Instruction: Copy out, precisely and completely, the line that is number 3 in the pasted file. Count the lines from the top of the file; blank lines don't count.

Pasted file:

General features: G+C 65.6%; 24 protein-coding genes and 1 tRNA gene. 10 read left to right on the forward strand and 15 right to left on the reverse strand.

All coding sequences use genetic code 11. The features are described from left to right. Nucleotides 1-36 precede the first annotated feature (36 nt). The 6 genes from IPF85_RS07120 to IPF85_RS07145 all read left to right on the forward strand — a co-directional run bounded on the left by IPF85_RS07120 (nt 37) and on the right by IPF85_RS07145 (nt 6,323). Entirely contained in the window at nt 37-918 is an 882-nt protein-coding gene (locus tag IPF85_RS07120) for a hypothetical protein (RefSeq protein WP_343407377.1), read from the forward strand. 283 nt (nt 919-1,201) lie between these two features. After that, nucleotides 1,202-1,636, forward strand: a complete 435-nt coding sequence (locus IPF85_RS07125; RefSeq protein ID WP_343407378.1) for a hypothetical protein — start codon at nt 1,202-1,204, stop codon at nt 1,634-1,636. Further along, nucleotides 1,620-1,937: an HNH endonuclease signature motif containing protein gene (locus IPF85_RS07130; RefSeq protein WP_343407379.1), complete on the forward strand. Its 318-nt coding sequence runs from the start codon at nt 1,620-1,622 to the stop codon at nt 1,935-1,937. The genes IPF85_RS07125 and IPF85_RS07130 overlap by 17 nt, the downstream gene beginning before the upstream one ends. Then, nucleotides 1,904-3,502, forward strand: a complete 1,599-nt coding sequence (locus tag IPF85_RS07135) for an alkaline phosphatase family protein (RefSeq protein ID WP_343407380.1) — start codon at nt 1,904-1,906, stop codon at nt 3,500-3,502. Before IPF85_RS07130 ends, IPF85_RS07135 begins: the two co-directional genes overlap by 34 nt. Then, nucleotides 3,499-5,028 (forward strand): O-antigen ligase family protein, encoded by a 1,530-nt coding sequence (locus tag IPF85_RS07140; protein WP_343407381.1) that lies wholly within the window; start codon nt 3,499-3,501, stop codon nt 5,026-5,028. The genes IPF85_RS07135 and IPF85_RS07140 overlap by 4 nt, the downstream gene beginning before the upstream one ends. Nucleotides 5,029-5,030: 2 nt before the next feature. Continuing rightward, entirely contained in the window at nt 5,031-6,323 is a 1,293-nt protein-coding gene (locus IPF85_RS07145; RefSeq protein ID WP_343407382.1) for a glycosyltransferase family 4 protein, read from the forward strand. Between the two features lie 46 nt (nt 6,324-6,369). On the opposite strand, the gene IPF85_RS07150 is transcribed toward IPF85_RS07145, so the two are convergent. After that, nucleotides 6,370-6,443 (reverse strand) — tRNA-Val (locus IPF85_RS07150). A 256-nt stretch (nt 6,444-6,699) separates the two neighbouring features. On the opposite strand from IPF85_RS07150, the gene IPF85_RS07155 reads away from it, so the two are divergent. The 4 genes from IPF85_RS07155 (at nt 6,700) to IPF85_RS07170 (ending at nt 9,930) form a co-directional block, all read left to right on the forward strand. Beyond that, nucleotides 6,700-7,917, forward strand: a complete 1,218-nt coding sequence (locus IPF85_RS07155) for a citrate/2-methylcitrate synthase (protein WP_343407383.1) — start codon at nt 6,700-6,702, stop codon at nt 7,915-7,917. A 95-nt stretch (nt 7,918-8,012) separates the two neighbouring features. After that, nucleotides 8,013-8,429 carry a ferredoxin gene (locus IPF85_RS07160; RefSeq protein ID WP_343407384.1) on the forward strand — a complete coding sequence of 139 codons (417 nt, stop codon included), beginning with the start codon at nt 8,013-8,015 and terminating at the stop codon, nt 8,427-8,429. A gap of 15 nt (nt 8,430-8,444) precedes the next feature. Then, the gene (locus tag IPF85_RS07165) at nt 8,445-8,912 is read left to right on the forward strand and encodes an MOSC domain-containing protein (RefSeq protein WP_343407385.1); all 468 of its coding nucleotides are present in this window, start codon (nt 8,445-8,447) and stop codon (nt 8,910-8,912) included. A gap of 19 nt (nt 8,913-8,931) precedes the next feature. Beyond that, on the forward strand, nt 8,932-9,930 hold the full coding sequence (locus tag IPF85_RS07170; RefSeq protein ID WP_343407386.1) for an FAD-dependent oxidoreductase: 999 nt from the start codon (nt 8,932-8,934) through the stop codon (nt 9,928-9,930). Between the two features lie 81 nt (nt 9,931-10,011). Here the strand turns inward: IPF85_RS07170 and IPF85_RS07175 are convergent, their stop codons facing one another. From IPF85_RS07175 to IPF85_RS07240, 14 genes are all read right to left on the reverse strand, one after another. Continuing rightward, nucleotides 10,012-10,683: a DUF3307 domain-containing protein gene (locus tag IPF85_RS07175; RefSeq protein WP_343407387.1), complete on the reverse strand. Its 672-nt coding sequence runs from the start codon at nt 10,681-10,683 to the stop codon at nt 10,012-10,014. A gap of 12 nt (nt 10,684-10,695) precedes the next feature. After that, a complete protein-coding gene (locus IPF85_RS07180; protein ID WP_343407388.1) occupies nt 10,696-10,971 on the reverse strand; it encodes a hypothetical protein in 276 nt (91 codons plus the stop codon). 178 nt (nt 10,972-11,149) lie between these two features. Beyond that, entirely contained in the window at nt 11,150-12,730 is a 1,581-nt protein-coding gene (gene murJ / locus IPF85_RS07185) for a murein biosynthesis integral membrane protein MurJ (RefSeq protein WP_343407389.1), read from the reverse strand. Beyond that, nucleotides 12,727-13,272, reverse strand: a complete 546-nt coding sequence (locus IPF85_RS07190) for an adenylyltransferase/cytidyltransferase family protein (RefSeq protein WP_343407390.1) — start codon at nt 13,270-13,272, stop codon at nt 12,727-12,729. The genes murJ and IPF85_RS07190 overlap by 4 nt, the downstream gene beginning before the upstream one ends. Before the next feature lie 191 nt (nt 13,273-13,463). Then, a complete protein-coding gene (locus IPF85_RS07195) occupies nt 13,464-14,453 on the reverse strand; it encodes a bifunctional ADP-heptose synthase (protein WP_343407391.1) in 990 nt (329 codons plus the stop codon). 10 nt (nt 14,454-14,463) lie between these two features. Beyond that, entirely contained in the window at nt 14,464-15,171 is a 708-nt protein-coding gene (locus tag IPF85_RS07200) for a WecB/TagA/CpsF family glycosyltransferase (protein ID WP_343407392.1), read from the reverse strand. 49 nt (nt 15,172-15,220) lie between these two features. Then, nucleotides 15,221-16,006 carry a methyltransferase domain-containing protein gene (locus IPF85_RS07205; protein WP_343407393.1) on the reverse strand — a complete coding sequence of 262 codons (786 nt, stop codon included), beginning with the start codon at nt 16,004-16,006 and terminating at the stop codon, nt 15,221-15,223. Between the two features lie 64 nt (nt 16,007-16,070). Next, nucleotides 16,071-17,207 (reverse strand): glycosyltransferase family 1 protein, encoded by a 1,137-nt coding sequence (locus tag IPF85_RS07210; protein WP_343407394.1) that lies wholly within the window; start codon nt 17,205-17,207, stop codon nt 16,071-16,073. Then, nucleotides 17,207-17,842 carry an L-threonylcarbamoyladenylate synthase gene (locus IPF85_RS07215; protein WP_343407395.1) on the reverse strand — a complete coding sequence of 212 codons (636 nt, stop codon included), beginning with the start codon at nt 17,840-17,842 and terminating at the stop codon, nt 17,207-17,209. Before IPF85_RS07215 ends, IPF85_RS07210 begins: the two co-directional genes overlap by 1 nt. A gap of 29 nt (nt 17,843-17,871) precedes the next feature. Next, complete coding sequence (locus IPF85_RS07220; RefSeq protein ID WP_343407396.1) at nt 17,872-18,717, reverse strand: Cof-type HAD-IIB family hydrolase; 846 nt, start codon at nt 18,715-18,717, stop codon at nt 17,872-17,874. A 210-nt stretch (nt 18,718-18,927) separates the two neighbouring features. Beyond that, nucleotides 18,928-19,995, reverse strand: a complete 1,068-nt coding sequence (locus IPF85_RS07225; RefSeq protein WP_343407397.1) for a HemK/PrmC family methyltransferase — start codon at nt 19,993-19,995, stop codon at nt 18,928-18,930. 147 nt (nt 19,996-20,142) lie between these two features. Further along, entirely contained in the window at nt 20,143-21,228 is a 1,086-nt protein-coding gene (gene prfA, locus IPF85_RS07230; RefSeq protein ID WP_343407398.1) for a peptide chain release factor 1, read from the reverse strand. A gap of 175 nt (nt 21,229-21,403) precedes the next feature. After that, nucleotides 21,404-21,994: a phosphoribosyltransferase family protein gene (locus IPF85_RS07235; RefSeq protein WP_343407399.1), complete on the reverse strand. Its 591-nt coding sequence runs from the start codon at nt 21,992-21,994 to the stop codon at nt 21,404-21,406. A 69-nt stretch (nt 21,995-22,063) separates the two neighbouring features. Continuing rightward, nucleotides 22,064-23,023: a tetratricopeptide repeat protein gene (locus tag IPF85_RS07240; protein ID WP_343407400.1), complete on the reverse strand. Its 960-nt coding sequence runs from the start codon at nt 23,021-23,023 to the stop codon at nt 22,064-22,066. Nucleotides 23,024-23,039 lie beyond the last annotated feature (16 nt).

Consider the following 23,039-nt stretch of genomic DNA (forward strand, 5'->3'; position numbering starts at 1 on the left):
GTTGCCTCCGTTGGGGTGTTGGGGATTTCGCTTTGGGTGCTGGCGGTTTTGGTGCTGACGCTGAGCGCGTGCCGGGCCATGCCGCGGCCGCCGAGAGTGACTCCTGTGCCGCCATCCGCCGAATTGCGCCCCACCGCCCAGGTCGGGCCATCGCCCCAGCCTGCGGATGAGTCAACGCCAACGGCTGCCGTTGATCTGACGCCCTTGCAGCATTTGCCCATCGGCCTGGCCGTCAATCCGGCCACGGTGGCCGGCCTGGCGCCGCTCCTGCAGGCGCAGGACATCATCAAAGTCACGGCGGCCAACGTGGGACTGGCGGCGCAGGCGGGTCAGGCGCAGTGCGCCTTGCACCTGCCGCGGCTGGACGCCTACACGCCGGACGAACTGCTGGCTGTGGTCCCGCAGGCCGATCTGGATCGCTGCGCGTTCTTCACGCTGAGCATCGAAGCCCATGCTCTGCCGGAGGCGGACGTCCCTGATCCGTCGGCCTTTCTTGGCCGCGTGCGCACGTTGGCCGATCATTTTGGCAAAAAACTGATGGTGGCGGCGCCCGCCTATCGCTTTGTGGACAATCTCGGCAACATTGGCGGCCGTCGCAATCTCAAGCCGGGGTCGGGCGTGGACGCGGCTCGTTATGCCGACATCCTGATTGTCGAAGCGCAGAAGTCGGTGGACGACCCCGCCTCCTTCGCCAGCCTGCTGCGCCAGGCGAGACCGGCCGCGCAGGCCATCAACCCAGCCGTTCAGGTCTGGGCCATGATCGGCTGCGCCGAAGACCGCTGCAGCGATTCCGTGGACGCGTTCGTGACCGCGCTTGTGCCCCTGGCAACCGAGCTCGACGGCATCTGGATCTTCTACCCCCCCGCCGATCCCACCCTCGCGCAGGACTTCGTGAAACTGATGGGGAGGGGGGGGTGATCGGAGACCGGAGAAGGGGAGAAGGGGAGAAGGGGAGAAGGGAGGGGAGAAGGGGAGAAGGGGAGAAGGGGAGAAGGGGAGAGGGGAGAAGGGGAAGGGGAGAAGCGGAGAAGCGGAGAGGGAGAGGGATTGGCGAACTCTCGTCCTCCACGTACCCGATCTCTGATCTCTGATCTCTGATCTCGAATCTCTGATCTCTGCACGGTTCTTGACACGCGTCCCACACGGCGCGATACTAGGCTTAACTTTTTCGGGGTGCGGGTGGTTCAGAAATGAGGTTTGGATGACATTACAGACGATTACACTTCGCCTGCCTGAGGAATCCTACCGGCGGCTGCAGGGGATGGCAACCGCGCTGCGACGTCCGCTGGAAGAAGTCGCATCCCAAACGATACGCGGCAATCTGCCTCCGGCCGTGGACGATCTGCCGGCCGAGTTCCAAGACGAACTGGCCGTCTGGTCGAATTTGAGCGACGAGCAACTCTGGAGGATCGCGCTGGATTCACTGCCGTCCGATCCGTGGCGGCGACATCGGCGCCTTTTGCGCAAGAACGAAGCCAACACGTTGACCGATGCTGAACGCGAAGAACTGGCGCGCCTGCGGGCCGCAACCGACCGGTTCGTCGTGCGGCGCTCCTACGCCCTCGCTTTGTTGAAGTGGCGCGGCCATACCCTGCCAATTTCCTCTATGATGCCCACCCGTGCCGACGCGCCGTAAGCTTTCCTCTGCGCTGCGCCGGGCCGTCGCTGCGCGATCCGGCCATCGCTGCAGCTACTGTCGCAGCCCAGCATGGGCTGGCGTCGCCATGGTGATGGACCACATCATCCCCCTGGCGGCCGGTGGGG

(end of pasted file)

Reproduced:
Consider the following 23,039-nt stretch of genomic DNA (forward strand, 5'->3'; position numbering starts at 1 on the left):